Persistent pulmonary hypertension of the newborn (PPHN) is a surprisingly common event in the neonatal intensive care unit, and affects both term and preterm infants. Recent studies have begun to elucidate the maternal, fetal and genetic risk factors that trigger PPHN. There have been numerous therapeutic advances over the last decade. It is now appreciated that oxygen supplementation, particularly for the goal of pulmonary vasodilation, needs to be approached as a therapy that has risks and benefits. Administration of surfactant or inhaled nitric oxide (iNO) therapy at a lower acuity of illness can decrease the risk of extracorporeal membrane oxygenation/death, progression of disease and duration of hospital stay...
2016: Neonatology
Corrado Moretti, Camilla Gizzi, Francesco Montecchia, Caterina Silvia Barbàra, Fabio Midulla, Manuel Sanchez-Luna, Paola Papoff
Although mechanical ventilation via an endotracheal tube has undoubtedly led to improvement in neonatal survival in the last 40 years, the prolonged use of this technique may predispose the infant to development of many possible complications including bronchopulmonary dysplasia. Avoiding mechanical ventilation is thought to be a critical goal, and different modes of noninvasive respiratory support beyond nasal continuous positive airway pressure, such as nasal intermittent positive pressure ventilation and synchronized nasal intermittent positive pressure ventilation, are also available and may reduce intubation rate...
2016: Neonatology
Fritz Horak, Daniel Doberer, Ernst Eber, Elisabeth Horak, Wolfgang Pohl, Josef Riedler, Zsolt Szépfalusi, Felix Wantke, Angela Zacharasiewicz, Michael Studnicka
This statement was written by a group of pulmonologists and pediatric pulmonologists belonging to the corresponding professional associations ÖGP (Austrian Society for Pulmonology) and ÖGKJ (Austrian Society for pediatric and adolescent medicine) to provide a concise overview of the latest updates in the 2015 GINA Guidelines and to include aspects that are specific to Austria.
August 2016: Wiener Klinische Wochenschrift
Elena C Cavallaro, Kar-Kate Liang, Mark D Lawrence, Kevin D Forsyth, Dani-Louise Dixon
BACKGROUND: Hospitalization with bronchiolitis is linked to the development of early childhood chronic wheeze and asthma. Viral etiology and severity of inflammation are potential contributing factors. Previously we observed reduced airway neutrophil infiltration in breastfed bronchiolitic infants, with a corresponding reduction in disease severity. This study aimed to examine whether respiratory viral etiology and co-infection alters the pattern of neutrophil influx, and the inflammatory mediator profile, resulting in epithelial damage in bronchiolitis...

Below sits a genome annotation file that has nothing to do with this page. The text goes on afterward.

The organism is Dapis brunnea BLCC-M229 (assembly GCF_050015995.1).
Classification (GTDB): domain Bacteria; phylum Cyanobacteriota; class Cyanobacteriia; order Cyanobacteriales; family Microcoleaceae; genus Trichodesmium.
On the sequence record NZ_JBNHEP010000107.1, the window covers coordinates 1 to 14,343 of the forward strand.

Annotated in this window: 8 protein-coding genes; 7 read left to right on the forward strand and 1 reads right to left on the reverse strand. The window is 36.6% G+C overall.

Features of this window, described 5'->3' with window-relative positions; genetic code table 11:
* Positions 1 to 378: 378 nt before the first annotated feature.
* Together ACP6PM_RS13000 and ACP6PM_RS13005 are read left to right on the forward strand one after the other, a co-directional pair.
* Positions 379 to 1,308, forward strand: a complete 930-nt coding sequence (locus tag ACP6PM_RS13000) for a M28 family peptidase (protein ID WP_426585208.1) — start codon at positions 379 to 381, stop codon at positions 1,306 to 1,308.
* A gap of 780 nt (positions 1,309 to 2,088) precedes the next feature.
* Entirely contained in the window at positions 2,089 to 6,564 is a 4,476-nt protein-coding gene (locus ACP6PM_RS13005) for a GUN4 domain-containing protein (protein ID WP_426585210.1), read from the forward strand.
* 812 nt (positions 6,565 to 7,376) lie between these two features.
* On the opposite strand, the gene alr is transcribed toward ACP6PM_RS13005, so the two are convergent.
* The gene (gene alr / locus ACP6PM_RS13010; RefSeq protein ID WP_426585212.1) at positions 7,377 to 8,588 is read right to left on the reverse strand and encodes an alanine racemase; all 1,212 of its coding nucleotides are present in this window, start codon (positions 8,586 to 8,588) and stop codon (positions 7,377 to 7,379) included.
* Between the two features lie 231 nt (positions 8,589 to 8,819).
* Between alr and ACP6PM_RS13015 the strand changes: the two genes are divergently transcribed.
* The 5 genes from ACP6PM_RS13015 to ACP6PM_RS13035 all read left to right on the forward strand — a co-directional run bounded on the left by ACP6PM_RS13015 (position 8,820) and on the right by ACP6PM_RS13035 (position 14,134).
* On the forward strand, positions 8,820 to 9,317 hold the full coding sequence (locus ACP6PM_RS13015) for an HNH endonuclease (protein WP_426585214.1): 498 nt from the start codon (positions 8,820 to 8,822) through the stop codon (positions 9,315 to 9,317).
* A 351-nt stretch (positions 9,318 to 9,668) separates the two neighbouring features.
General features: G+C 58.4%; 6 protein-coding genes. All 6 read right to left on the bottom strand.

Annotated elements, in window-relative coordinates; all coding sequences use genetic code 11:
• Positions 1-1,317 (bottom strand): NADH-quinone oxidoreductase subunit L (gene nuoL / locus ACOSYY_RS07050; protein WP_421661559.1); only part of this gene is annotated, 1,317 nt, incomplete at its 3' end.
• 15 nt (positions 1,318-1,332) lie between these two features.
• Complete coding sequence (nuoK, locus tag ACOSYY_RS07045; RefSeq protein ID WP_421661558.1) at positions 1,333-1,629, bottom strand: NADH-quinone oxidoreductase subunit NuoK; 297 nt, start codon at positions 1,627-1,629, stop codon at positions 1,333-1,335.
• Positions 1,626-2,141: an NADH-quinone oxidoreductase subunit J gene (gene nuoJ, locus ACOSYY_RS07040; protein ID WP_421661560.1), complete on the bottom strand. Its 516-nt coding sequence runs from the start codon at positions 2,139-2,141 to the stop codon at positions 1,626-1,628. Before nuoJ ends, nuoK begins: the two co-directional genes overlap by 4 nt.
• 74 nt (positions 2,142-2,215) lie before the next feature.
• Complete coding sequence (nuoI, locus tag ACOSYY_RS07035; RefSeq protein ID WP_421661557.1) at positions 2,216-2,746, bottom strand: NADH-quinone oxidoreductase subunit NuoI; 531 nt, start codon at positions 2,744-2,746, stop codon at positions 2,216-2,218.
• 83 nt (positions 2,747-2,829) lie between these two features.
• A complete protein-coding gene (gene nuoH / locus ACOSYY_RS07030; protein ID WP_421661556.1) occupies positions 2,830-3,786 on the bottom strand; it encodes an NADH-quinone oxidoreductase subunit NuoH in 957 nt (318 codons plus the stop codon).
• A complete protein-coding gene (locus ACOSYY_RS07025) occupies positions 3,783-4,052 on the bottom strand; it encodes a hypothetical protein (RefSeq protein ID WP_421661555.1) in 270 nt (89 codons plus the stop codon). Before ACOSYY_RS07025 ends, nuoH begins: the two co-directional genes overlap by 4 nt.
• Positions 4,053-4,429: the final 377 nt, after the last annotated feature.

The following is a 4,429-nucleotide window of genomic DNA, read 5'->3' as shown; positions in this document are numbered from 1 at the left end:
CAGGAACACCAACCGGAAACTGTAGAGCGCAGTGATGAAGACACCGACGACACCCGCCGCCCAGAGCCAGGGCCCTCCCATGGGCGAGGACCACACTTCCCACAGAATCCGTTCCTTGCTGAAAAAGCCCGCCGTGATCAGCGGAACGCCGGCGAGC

July 13, 2016: Pediatric Pulmonology
Lars C Huber, Hannah Bye, Matthias Brock
Elevation of the mean pulmonary arterial pressure to ≥25 mm Hg within the low-pressure system of the pulmonary circulation is defined as pulmonary hypertension. Pulmonary hypertension may be the consequence of various clinical and pathophysiological entities. Many of these conditions, however, result in a final common pathway of pathogenesis. This pathway is characterised by the triad of excessive vasoconstriction, microthrombosis and remodelling of pulmonary arteries. Remodelling is arguably the most important factor: its complex pathogenesis is not completely understood and no specific treatment directly targets vascular remodelling...
2015: Swiss Medical Weekly
Andreas Pfleger, Ernst Eber
Stridor is a variably pitched respiratory sound, caused by abnormal air passage during breathing and often is the most prominent sign of upper airway obstruction. It is usually heard on inspiration (typically resulting from supraglottic or glottic obstruction) but also can occur on expiration (originating from obstruction at or below glottic level and/or severe upper airway obstruction). Stridor due to congenital anomalies may exist from birth or may develop within days, weeks or months. Various congenital and acquired disorders prevail in neonates, infants, children, and adolescents, and have to be distinguished...
March 2016: Paediatric Respiratory Reviews
Niki Mitselou, Gunilla Hedlin, Carl-Axel Hederos
OBJECTIVE: To compare administration of bronchodilators by nebulizers with delivery by metered dose inhalers (MDIs) with spacers and to evaluate the clinical effect of the treatment of acute asthma in preschool children. METHODS: A prospective randomized clinical trial in a pediatric emergency department (PED). Preschool children who were admitted for virus induced wheezing or acute asthma exacerbation were randomly allocated to receive bronchodilator treatment by nebulizer or by metered dose inhaler...
December 2016: Journal of Asthma: Official Journal of the Association for the Care of Asthma
David M Lang